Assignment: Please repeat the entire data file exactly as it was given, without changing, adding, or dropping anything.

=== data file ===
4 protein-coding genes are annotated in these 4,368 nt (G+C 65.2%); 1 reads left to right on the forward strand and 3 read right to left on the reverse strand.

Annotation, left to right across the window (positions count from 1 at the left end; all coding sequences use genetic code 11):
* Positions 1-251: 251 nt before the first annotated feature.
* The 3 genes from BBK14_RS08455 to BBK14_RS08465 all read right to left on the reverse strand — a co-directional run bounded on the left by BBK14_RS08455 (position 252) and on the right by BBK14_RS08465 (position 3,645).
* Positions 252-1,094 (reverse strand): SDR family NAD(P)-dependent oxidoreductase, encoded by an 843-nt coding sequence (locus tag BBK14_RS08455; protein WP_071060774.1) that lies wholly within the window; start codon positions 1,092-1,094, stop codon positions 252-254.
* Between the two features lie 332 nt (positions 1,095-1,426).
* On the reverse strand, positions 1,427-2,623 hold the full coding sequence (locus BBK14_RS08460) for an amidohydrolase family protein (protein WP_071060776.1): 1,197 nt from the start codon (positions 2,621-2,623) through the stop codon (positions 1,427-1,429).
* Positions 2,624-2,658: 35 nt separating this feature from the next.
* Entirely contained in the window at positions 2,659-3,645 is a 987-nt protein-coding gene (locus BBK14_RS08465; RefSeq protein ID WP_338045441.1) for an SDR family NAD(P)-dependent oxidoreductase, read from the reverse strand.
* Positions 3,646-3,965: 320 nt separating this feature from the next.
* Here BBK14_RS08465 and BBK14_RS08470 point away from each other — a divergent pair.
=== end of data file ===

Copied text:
4 protein-coding genes are annotated in these 4,368 nt (G+C 65.2%); 1 reads left to right on the forward strand and 3 read right to left on the reverse strand.

Annotation, left to right across the window (positions count from 1 at the left end; all coding sequences use genetic code 11):
* Positions 1-251: 251 nt before the first annotated feature.
* The 3 genes from BBK14_RS08455 to BBK14_RS08465 all read right to left on the reverse strand — a co-directional run bounded on the left by BBK14_RS08455 (position 252) and on the right by BBK14_RS08465 (position 3,645).
* Positions 252-1,094 (reverse strand): SDR family NAD(P)-dependent oxidoreductase, encoded by an 843-nt coding sequence (locus tag BBK14_RS08455; protein WP_071060774.1) that lies wholly within the window; start codon positions 1,092-1,094, stop codon positions 252-254.
* Between the two features lie 332 nt (positions 1,095-1,426).
* On the reverse strand, positions 1,427-2,623 hold the full coding sequence (locus BBK14_RS08460) for an amidohydrolase family protein (protein WP_071060776.1): 1,197 nt from the start codon (positions 2,621-2,623) through the stop codon (positions 1,427-1,429).
* Positions 2,624-2,658: 35 nt separating this feature from the next.
* Entirely contained in the window at positions 2,659-3,645 is a 987-nt protein-coding gene (locus BBK14_RS08465; RefSeq protein ID WP_338045441.1) for an SDR family NAD(P)-dependent oxidoreductase, read from the reverse strand.
* Positions 3,646-3,965: 320 nt separating this feature from the next.
* Here BBK14_RS08465 and BBK14_RS08470 point away from each other — a divergent pair.